FUNGAL DECAY IN TIMBER
The reproductive spores of a mould fungus and the vegetative threads (mycelium) of a wood decay fungus, the latter usually white, if present in sufficient quantities, can be seen with the naked eye. However, vegetative growths of wood decay fungi may be cream, brown or black.
Wood Decay fungi prefer to grow where conditions of temperature and moisture content are not subject to fluctuation. For timber out of ground contact, such a stable situation is more often deep in the wood than on the surface. When the fungus has exhausted the available nutrient from the timber, new growth is supported by feeding on the older growth and so the fungus may grow on other surfaces away from the timber leaving very little visible evidence of fungal growth on the wood itself. Soft rot fungus for example.
In general, decay of floorboards is caused by brown rot fungi, decay of window joinery by either brown rot or white rot fungi and decay of weatherboards often by white rot but sometimes by brown rot fungi. House stumps and fence posts decay from soft rot but may also have either brown or white rot. Serpula lacrymans (formerly Merulius lacrymans) is the world's most destructive fungal decayer of timber in buildings. This brown rot fungus has an optimum temperature for growth at 20 degrees C (c.f. most wood decay fungi 25-28 degrees C). Consequently, this fungus causes widespread damage in poorly ventilated subfloor areas in buildings around Asutralia where subfloor areas may be protected from the extremes of external temperatures. Probably as a result of high external temperatures, a species of Coniophora (also causing brown rot) is believed to be the commonest house timber decay fungus in Australia.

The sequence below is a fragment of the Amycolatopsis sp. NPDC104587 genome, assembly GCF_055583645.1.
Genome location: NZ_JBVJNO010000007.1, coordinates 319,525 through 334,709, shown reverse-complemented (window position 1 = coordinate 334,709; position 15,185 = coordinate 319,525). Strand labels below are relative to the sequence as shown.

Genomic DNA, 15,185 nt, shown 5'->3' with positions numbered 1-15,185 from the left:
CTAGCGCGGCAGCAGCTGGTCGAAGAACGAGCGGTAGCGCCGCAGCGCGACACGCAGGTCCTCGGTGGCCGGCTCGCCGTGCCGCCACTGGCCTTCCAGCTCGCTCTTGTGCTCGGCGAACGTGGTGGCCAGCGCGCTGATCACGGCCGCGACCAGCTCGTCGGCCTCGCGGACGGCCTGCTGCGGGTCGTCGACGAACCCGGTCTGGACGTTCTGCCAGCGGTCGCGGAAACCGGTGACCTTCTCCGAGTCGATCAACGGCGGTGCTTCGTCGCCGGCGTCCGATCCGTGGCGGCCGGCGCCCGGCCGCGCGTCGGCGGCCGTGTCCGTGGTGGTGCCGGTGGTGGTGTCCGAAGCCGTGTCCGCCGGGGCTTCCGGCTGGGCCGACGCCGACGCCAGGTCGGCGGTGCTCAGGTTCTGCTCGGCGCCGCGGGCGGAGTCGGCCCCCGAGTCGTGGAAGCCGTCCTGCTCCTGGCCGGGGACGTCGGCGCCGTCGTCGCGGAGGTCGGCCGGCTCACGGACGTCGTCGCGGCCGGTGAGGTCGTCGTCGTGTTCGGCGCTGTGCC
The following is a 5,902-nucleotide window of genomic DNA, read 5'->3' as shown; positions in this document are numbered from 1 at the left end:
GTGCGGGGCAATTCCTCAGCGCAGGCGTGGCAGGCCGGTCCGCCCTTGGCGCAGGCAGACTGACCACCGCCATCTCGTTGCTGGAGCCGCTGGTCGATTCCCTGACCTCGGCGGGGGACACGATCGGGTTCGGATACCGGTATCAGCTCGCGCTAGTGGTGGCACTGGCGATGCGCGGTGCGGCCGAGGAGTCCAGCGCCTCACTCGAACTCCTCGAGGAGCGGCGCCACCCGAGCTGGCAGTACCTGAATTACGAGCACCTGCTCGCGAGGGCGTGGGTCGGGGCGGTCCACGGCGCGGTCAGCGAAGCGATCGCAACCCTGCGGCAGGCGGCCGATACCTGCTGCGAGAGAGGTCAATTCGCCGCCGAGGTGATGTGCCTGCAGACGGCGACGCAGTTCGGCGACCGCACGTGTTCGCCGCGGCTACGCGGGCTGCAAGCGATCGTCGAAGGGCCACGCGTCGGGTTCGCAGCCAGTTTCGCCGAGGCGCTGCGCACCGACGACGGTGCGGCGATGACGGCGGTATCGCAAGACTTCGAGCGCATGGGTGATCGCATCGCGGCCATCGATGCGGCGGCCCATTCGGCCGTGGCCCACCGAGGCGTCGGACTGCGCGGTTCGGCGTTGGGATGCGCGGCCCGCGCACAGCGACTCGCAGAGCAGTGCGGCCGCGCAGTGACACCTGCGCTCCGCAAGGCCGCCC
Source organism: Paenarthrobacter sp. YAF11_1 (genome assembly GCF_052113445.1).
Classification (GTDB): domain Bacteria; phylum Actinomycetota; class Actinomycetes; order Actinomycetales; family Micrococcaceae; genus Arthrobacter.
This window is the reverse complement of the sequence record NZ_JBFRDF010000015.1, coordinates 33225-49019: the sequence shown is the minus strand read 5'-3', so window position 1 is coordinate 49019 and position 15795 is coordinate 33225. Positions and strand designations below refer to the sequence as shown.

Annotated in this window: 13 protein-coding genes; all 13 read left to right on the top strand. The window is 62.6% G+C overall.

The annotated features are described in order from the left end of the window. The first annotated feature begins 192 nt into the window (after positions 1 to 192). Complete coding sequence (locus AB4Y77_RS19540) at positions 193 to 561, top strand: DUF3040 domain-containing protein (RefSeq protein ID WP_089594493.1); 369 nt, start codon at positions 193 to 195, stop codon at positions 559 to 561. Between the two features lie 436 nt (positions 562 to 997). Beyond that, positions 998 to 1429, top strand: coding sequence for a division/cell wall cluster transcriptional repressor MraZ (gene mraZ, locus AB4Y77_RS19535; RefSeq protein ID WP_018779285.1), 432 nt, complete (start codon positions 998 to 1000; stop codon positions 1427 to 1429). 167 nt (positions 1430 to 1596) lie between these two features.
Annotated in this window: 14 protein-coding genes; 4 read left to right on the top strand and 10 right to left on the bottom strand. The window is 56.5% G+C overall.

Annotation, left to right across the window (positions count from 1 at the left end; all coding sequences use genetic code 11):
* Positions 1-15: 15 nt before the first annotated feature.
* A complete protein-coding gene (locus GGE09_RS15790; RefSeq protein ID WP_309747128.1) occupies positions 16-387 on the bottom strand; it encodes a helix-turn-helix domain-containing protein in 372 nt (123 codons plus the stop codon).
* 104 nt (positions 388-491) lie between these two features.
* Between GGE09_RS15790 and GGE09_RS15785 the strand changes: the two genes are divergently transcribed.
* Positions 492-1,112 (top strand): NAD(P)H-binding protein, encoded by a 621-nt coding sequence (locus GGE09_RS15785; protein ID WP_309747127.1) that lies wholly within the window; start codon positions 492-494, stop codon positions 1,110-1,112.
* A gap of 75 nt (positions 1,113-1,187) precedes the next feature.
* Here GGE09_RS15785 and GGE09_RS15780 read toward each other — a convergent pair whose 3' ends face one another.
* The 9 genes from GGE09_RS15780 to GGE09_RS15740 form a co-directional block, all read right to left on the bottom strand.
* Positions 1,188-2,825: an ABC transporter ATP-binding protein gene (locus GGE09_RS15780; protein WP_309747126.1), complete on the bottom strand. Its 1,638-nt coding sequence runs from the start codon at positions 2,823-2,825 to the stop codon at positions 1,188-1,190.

Appearance of decay of timber
Decaying wood and decayed wood are visually quite different. Decaying wood contains sufficient moisture to retain its original shape and may have sufficient strength to withstand normal loads.
In contrast decayed wood is reduced both in moisture content and size as indicated by cracking either along or across the grain or by fibres coming apart in a stringy manner. Decayed wood will have undergone considerable strength reduction and in the case of floorboards could be eventually expected to fail under the load of humans or furniture.
Call BITE BACK PEST CONTROL TODAY! and we will conduct a full visual timber inspection for your home. We will test the moisture content of the timber in all areas perceived to be damp or where ventilation is considered to be inadequate.